• KEY ASK – please meet with interested parties to discuss how to keep the books in the building
  • The Women’s Library was only opened in 2002 and we are angry / sad / concerned to learn that the Women’s Movement is about to lose this precious resource
  • We understand that Tower Hamlets Council gifted the site and Heritage Lottery Fund gave a grant of £4.2mn so that the unique collections could be kept in perpetuity in Old Castle St
  • The Women’s Library is unusual in that it was designed by a woman architect, Clare Wright, specifically to house the collections. The building and the books belong together.
  • The Women’s Library is so much more than a place to keep all the wonderful books and archives. It is a place where women can meet, schools can do projects, academics can network and the local community can learn about their history.
  • The Women’s Library has meeting rooms, exhibition spaces and had a cafe. It is a place for the women’s movement; LSE can never fulfil that function.
  • We are sure that LSE will care properly for the precious books and materials, but a Library is so much more than a collection. This is a living library which is part of a fascinating area.
  • LSE’s bid document speaks of Old Castle St as being “remote”. Remote from where exactly? It is very close to where much of suffragette and other struggles took place and local users probably consider LSE to be “remote”.
  • We fear that once the collection is taken away and placed in LSE that the Women’s Library will lose status and significance.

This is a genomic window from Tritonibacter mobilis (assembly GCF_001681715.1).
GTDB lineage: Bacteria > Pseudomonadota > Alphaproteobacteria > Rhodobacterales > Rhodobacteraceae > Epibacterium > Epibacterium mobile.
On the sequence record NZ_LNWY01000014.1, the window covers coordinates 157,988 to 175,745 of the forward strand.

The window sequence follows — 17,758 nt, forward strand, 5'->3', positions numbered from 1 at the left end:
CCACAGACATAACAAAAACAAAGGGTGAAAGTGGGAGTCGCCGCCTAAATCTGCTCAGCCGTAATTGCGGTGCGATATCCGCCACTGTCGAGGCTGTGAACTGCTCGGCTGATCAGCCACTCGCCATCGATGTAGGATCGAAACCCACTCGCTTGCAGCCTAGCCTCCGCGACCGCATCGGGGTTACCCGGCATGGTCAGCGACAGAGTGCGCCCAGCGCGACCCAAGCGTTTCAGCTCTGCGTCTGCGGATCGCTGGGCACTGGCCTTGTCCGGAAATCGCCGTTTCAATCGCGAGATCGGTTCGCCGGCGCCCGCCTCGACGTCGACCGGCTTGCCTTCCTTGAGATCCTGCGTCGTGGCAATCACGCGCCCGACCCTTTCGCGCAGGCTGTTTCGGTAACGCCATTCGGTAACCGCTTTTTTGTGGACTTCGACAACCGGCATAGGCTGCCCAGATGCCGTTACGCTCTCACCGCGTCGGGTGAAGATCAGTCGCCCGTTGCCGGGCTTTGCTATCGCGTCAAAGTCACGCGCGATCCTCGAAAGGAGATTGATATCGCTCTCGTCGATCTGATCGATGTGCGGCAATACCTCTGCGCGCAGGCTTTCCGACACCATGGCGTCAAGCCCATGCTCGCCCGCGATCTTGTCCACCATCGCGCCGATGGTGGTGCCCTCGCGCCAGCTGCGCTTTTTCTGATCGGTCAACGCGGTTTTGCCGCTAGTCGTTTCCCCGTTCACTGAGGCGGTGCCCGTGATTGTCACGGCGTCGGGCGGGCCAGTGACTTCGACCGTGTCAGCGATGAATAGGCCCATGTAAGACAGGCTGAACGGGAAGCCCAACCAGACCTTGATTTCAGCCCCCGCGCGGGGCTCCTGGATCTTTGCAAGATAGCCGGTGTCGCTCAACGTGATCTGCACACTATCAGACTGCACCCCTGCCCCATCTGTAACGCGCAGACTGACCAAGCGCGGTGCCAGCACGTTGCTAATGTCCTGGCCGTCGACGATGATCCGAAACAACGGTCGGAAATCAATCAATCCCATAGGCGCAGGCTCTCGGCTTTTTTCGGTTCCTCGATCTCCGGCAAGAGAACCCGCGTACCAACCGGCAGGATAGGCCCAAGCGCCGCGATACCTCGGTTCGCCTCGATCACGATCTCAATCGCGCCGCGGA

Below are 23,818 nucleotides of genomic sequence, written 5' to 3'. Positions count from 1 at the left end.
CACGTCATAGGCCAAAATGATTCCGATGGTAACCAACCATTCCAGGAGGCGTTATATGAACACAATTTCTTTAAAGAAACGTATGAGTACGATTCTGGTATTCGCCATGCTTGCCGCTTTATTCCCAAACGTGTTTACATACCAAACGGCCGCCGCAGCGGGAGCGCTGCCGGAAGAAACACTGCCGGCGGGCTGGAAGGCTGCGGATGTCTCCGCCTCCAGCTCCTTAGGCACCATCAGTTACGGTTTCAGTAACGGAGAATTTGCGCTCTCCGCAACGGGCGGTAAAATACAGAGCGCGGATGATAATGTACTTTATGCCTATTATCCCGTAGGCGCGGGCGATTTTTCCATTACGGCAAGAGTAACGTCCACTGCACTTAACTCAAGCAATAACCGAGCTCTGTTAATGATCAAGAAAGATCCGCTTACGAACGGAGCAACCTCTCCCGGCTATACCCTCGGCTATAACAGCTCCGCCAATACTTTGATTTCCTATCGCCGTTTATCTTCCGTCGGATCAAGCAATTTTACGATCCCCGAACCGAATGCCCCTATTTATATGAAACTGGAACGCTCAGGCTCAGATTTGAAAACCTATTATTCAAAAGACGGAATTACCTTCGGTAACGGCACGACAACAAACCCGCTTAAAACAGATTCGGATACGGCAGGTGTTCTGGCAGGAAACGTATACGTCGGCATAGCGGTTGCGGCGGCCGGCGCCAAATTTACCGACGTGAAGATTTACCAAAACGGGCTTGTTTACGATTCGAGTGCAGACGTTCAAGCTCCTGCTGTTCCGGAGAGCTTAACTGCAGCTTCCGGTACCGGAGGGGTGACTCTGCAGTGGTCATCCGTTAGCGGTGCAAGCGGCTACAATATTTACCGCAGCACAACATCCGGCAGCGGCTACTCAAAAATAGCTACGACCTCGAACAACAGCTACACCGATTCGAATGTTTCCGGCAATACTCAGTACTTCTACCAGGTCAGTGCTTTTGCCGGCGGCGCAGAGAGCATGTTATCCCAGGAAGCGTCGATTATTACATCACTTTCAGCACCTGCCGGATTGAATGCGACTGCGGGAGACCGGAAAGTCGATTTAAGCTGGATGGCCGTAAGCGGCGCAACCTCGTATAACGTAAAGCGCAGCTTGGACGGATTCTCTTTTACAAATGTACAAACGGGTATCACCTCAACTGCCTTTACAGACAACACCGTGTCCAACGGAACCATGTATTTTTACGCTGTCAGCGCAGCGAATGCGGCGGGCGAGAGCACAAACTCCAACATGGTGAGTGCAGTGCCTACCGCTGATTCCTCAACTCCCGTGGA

• We fear that once the collections are at LSE access for those who are not academics will actually be or will be perceived to be much more problematic.
  • We are concerned that once the collections are at LSE, the staff who are TUPEd over will be “re-organised” in the near future
  • We fear that LSE will dispose of duplicates and otherwise impair the integrity of the collections over time.
  • Many women and organisations who donated materials to the Women’s Library would never have donated them to LSE.
  • We have heard that the Women’s Library Council has not been involved in any of the discussions on this issue.
  • We have heard that a number of other institutions, some of whom were apparently willing to take the building, withdrew from the bidding process for various reasons including “moving of goalposts”.
  • We cannot understand why LSE and London Met are being so precipitate, when so many have asked to be given time to come up with alternatives.
  • plus – your own / organisation’s specific concerns

Demonstration organised by LMU Unison trying to save the Women’s Library


Leave a Reply

Fill in your details below or click an icon to log in: Logo

You are commenting using your account. Log Out / Change )

Twitter picture

You are commenting using your Twitter account. Log Out / Change )

Facebook photo

You are commenting using your Facebook account. Log Out / Change )

Google+ photo

You are commenting using your Google+ account. Log Out / Change )

Connecting to %s